This costume will continue to make appearances at some of our upcoming trade shows and comic cons, so keep an eye out for future events.
2016 has been all about growth. In the past 6 weeks, we have doubled the number of volunteers willing to help out. We have raised more money for additional costumes in the last month, than we raised the prior 11 months combined. We have been featured on radio stations nationwide, and television stations worldwide. We have been approached about setting up our first franchise location in Louisiana, and we have our first volunteers signed up from Europe. I never imagined this little non-profit we started in January 2015, would touch so many people. Thank you, to everyone.
Over the past few days, we have been showcasing some of the costumes we built this Halloween. These have been for #GivingTuesday which is today, November 29th. This is to help promote this day as a day of giving to a charity. Please help us spread the message and let people know about Walkin' & Rollin' Costumes and what we do for kids. We have been running this campaign on our Facebook, Twitter and Instagram sites.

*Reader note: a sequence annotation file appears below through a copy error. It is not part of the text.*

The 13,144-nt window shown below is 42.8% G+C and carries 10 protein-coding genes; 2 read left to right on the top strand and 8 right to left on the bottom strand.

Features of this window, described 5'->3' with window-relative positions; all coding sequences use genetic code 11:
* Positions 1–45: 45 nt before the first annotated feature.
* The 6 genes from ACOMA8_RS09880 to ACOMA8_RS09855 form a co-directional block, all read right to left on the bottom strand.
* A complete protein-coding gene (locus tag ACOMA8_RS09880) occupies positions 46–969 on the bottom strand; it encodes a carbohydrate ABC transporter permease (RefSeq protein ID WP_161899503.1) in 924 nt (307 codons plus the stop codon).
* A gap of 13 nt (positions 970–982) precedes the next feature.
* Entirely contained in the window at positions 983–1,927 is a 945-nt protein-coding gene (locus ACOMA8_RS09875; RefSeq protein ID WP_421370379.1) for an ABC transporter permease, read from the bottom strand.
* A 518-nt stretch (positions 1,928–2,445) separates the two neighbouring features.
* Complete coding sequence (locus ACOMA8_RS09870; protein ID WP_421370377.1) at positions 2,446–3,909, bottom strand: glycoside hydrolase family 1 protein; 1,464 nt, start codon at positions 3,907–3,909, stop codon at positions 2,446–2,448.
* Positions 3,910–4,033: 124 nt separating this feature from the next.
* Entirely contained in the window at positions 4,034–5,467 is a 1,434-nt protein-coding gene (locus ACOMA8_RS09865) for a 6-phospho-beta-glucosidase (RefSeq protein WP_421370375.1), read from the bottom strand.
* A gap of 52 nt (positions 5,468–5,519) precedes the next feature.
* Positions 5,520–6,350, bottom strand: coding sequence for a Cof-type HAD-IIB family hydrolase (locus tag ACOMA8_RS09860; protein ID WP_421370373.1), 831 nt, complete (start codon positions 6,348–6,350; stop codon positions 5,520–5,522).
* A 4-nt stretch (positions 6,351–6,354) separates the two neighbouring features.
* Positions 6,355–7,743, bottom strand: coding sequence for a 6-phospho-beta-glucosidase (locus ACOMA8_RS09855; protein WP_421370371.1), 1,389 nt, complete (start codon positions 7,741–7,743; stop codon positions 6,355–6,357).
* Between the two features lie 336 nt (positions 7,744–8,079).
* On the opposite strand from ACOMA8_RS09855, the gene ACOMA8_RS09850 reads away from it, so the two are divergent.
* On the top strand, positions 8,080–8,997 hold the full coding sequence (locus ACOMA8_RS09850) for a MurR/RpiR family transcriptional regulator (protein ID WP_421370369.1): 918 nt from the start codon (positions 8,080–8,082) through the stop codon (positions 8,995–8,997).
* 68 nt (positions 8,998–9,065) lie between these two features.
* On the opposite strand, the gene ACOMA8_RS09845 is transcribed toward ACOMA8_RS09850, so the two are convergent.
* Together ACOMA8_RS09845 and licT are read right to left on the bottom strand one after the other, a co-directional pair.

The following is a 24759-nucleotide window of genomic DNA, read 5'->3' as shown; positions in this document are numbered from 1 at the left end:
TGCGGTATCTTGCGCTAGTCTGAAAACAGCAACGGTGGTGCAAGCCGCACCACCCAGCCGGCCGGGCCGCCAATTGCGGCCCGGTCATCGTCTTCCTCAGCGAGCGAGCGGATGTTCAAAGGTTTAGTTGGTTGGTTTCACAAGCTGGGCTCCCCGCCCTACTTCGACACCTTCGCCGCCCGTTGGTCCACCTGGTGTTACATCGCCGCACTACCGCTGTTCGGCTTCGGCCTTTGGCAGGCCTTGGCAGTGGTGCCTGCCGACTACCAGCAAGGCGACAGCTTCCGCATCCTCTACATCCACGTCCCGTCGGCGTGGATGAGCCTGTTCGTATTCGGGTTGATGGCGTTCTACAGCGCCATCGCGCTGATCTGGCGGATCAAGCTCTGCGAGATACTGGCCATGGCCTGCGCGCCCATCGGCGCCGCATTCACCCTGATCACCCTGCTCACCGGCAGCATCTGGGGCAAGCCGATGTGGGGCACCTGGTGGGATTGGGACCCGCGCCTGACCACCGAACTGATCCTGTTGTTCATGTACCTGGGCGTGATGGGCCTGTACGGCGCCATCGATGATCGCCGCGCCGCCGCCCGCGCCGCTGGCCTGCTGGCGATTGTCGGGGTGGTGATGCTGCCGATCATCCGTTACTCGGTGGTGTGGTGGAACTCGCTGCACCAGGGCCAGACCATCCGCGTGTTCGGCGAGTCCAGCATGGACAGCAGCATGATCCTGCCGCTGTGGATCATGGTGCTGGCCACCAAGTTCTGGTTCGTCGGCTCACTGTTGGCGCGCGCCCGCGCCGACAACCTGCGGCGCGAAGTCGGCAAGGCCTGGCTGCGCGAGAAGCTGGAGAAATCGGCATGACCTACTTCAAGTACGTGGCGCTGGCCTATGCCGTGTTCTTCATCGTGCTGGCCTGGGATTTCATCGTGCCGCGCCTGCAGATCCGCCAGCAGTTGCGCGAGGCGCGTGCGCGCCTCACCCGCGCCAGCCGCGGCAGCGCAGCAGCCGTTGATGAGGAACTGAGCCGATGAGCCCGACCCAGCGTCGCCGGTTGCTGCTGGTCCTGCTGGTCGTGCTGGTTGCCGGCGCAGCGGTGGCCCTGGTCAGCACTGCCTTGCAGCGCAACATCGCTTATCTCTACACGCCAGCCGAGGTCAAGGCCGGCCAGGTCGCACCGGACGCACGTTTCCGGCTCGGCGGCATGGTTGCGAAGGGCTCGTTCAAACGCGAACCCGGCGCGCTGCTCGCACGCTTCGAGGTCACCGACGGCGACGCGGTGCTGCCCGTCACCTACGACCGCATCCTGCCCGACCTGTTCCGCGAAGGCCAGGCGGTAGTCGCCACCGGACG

STAR WARS COSTUME CONTEST
We have been promoting a Star Wars themed wheelchair costume contest where anyone can design a costume and submit it to win a prize. We have 2 age categories you don't have to figure out how everything attaches or works on the chair. It's merely a costume design contest. You can download the templates to get started as well as see all the details about the contest at: https://goo.gl/lP6ErQ I hope to see some of you entering the contest as well.
I look forward to 2017 and all of the new opportunities that will open up for Walkin' & Rollin' Costumes. I want to thank everyone for their continued support and help in sharing with others what we do. It's through everyone's excitement that we have been able to grow in the way that we have and the more kids we can help, the better. We have some "BIG" things planned for next year, so be sure and follow us on Facebook, Twitter and Instagram to get the latest information.
If you would like to help make costumes for kids like Zaylee and Shane, please consider donating to Walkin' & Rollin' Costumes, or signing up as a volunteer at www.WalkinRollin.org.